Use of “Maximum Medical Improvement” Limitation in PIP Policy Violates Regulation
From the Desk of Katie D. Buxman: Insurers operating in Washington are governed by numerous statutes and regulations, including Washington Administrative Code (“WAC”) 284-30-395(1), which contains a list of permissible limitations on PIP benefits. If an insurer’s policy limits PIP benefits to treatment that is essential to achieving “maximum medical improvement,” will the policy be in violation of WAC 284-30-395(1)? Read on to find out.
Claims Pointer: In this case arising out of an automobile accident, the Washington Supreme Court made it clear that it favors full compensation of medical benefits to injured motorists. In response to its first certified question, the Court answered that a policy that limits medical benefits to those that only achieve “maximum medical improvement,” violate WAC 284-30-395(1). For the second question, the Court answered that the term “maximum medical improvement” is not consistent with the definition of “reasonable” or “necessary,” as set out in WAC 284-30-395(1).
Durant v. State Farm, No. 94771-6, Washington Supreme Court (June 7, 2018).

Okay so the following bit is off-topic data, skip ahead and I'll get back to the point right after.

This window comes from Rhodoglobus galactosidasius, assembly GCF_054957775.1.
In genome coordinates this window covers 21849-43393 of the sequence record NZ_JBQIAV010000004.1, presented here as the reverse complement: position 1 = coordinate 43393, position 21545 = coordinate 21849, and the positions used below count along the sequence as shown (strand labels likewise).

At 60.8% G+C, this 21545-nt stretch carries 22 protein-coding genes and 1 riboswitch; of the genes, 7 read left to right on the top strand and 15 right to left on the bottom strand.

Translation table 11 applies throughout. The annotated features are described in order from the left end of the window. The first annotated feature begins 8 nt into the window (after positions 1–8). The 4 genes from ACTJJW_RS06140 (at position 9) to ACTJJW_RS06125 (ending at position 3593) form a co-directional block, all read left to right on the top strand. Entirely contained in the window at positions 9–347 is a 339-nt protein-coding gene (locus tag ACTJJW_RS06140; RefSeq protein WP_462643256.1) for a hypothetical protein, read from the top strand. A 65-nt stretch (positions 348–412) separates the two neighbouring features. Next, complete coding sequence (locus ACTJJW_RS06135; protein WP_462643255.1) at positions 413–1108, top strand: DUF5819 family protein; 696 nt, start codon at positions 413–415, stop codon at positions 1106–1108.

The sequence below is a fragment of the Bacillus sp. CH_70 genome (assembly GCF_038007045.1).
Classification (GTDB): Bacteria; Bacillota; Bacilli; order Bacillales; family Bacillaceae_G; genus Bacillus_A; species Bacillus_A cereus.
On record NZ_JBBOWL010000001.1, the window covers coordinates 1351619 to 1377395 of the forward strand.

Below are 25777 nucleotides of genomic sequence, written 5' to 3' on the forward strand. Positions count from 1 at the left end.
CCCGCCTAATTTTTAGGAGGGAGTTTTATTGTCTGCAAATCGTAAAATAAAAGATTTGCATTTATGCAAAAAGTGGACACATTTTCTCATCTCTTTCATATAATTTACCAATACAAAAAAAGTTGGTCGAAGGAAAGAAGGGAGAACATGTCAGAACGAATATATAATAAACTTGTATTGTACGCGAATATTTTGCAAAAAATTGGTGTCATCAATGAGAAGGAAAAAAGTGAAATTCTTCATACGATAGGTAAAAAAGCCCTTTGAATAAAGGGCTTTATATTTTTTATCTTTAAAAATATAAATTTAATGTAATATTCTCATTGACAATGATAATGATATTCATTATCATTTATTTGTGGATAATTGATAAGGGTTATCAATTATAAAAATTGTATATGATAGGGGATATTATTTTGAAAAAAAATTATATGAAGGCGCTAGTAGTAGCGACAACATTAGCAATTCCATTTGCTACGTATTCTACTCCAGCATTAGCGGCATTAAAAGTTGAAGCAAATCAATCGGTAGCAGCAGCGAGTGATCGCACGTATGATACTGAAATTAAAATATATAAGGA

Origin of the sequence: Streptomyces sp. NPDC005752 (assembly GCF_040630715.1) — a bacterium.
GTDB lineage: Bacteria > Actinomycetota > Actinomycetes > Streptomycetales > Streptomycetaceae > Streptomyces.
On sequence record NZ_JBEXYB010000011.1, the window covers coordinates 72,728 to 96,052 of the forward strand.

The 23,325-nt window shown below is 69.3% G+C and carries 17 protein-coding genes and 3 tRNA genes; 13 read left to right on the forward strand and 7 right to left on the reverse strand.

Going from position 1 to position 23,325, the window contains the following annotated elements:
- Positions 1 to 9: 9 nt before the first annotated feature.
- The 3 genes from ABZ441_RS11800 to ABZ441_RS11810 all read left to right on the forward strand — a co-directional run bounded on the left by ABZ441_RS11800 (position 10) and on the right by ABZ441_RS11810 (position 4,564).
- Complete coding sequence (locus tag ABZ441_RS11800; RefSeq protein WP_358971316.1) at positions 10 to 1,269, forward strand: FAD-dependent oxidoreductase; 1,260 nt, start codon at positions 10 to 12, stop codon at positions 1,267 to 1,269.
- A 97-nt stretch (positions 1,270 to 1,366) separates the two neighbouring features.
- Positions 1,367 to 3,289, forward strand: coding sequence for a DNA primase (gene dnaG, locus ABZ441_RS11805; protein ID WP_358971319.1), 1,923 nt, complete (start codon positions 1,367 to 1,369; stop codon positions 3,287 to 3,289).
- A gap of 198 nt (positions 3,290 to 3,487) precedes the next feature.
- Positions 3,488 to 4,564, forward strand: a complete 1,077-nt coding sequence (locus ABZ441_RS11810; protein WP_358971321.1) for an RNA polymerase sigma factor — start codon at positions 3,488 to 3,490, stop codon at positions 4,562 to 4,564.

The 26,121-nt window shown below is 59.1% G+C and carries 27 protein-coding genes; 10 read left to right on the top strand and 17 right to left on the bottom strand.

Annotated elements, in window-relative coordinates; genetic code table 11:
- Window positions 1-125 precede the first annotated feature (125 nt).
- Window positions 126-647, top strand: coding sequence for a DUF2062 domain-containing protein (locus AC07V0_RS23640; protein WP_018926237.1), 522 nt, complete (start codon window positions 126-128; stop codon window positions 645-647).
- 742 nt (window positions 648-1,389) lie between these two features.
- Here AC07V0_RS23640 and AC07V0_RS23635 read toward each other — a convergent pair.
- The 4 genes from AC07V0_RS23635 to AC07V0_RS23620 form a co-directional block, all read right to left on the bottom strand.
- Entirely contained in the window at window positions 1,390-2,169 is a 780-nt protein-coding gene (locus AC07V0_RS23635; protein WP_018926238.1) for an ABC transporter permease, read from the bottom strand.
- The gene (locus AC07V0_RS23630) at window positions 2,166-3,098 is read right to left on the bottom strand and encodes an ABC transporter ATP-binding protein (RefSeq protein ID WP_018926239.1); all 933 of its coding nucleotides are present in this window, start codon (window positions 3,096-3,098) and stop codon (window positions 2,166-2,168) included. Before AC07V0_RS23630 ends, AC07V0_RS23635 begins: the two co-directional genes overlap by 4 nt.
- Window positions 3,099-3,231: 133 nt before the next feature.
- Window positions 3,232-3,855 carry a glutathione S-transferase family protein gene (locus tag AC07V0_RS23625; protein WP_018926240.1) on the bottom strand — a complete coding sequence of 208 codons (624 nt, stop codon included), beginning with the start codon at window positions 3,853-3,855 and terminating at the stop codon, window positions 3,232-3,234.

After suffering injuries in a car accident, Plaintiff Bret Durant (“Durant”) sought PIP benefits from his insurer, State Farm Mutual Automobile Insurance Company (“State Farm”). In turn, State Farm provided Durant with a “coverage letter,” which noted:
The policy provides coverage for reasonable and necessary medical expenses that are incurred within three (3) years of the accident. Medical services must also be essential in achieving maximum medical improvement for the injury you sustained in the accident.
(emphasis added). Durant sought treatment with a chiropractor. Four months after the accident, State Farm sent the chiropractor a letter asking if Durant reached maximum medical improvement (“MMI”), and if not, what the target date was for Durant’s...